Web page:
Glahn considers herself extremely fortunate to have had what she considers to be one of the best seats in the house during a time of such widespread uncertainty.

“I had a front-row seat for the last year of witnessing the kindness in our community. That’s what our group focuses on so that’s what I see,” she said. “I didn’t spend my time with the heavy and the sad. Yes, some of these situations are sad and are heavy, but you balance that with people jumping in to help complete strangers and that makes it more palatable.

"It’s very heartwarming and a privilege to have had this front-row seat for the past year.”

At the beginning, BFU was all pandemic focused, but has evolved as the year went on. 

“We had everything from questions about health concerns, what was open or closed, people asking for help, looking for ideas on how to entertain their kids who were now home. Eventually, we got into a bit of groove with living life in a pandemic… and in the summer things opened up, so (BFU) opened up,” she said.

One of the things Glahn wanted to ensure was that the group continued to keep members engaged. 

Pandemic or no pandemic, there will always be people who need help, and who may get lost in the gaps, she says, which is why BFU is continually evolving.

“One of the things that BFU is adamant about is we are not a group looking to reinvent the wheel," she said. "We have an amazing food bank that does amazing work. If you come to us and say you need food then our first question before we put your post up or help you with an anonymous post is going to be, ‘Have you used the food bank?’ and to give them information on it.”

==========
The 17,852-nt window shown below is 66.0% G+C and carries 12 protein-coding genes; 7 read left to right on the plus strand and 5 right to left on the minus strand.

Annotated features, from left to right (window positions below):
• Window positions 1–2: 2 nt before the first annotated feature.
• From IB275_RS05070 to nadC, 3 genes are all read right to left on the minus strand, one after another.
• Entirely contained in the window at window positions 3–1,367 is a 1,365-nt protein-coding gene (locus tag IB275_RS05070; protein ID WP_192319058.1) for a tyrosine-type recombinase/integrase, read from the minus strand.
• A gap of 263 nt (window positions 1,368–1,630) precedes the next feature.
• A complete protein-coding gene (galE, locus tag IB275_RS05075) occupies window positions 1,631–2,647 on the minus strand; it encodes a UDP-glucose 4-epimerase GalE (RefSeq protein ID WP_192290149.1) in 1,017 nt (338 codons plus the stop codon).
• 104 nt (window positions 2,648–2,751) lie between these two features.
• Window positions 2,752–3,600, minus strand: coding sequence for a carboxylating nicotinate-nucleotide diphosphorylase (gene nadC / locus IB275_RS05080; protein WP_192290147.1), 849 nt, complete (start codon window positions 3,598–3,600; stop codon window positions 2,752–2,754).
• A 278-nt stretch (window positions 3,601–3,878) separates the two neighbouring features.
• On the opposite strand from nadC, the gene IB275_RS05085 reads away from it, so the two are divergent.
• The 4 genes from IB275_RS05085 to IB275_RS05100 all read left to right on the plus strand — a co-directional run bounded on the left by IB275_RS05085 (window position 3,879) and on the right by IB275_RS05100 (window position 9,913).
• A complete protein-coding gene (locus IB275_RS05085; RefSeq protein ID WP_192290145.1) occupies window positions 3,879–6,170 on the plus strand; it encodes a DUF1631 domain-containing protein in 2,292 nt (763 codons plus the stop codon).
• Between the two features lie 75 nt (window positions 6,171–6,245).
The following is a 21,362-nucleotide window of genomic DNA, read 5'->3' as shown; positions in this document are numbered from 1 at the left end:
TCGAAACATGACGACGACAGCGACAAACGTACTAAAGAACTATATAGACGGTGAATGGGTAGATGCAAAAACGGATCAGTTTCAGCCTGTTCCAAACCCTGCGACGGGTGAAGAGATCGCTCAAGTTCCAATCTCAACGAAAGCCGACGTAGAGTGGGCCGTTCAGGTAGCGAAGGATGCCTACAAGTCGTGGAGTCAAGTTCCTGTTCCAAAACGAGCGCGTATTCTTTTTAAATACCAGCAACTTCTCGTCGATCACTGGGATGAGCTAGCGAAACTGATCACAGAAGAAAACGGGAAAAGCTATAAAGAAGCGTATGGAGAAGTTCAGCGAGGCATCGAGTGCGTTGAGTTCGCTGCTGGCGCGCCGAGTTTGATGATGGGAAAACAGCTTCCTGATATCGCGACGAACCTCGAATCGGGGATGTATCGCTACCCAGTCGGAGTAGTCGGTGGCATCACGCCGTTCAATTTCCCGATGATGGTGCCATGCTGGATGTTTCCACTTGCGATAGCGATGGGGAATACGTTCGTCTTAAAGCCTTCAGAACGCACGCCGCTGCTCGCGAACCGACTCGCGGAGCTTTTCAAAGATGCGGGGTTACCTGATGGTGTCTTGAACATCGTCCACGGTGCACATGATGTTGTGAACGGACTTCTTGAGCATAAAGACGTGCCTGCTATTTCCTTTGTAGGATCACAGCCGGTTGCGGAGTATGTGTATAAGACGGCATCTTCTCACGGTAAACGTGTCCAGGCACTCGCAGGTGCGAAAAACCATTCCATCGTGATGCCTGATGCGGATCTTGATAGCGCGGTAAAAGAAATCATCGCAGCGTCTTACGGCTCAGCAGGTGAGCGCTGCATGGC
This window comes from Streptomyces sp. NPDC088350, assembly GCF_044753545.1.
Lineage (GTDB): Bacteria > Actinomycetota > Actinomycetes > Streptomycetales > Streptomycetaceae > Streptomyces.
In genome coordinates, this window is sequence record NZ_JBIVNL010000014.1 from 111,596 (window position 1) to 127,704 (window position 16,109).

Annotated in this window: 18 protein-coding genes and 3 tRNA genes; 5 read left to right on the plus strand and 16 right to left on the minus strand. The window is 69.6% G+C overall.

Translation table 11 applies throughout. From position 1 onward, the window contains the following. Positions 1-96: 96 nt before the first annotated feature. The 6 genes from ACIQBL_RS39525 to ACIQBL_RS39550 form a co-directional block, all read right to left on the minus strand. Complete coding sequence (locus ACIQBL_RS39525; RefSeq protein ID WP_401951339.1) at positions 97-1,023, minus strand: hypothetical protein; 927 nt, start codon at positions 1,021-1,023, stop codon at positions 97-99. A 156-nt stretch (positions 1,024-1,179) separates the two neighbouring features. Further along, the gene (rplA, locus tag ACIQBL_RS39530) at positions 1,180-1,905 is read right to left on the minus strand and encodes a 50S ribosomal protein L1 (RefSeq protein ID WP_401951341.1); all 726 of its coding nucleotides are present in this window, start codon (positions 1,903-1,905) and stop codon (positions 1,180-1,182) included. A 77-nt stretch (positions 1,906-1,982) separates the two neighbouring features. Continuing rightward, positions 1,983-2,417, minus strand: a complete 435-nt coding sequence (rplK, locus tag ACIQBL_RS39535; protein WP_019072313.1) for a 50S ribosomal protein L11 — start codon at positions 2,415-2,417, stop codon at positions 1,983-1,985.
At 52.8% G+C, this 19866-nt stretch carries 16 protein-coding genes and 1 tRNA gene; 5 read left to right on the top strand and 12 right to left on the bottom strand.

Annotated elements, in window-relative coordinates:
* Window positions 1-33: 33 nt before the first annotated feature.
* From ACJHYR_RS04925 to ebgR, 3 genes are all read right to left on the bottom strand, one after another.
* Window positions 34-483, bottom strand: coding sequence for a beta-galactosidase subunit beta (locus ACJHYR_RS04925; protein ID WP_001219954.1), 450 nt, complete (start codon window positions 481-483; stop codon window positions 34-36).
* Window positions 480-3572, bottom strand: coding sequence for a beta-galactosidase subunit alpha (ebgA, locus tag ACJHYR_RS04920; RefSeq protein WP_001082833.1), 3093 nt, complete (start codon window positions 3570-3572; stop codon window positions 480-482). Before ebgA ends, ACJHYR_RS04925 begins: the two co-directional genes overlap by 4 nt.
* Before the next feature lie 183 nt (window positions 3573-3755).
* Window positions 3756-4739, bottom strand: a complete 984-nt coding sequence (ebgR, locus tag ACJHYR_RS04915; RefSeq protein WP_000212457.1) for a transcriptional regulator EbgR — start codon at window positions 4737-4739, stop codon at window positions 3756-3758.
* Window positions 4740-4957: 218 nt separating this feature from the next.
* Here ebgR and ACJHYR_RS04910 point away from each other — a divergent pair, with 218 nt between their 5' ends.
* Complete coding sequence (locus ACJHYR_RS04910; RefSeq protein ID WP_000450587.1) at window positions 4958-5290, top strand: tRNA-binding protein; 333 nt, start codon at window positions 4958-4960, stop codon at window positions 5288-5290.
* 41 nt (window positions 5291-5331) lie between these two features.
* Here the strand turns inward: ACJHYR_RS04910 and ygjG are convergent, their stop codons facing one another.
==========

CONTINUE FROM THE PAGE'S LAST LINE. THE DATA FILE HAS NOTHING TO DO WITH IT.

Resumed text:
The summer saw COVID case counts going down and more of the region opening up, which Glahn says prompted the group to also expand on what it was doing. 

“I’d say every day as our team comes to the page, it’s an evolution in process. We are constantly tweaking and evaluating what seems to be a good fit,” she said, adding she finally feels like they are in a position where they're able to be more proactive.

“Over the last year, like everyone, we have been more reacting to what’s happening," Glahn added. "Finally, we are starting to plan for what we want BFU to look like in the future. We are here for the long run so let’s be a little more guided in our vision, mission and goals so that we are in a position to move forward.”

That future, she says, could include establishing BFU as a not-for-profit organization and setting it up to be a resource in the community for the long term. 

“The feedback we’ve received is that people have enjoyed being part of something that is a neighbour-to-neighbour, boots-on-the ground type of thing. It’s allowed people to get involved at a level they’re comfortable with when it suits them,” she said. “It’s such an easy way for people to give back and pay it forward with things they may have that could help someone else who is in a crisis situation. We are bringing a light and providing a platform for people to see these situations and be able to help.”

Everyone involved with the group, she says, is a volunteer, and estimates among them they typically have eyes on the page at least 15 hours a day.

Despite it being a whole year of witnessing the community come together through the group she created, Glahn says she is still astounded by it.

“Collectively, we’ve seen all the posts, but individually, I haven’t seen all the posts. I haven’t seen all the stories and the organic help that has occurred, but would say thousands have been helped in some way or another since the group launched in the spring, either physically or mentally.”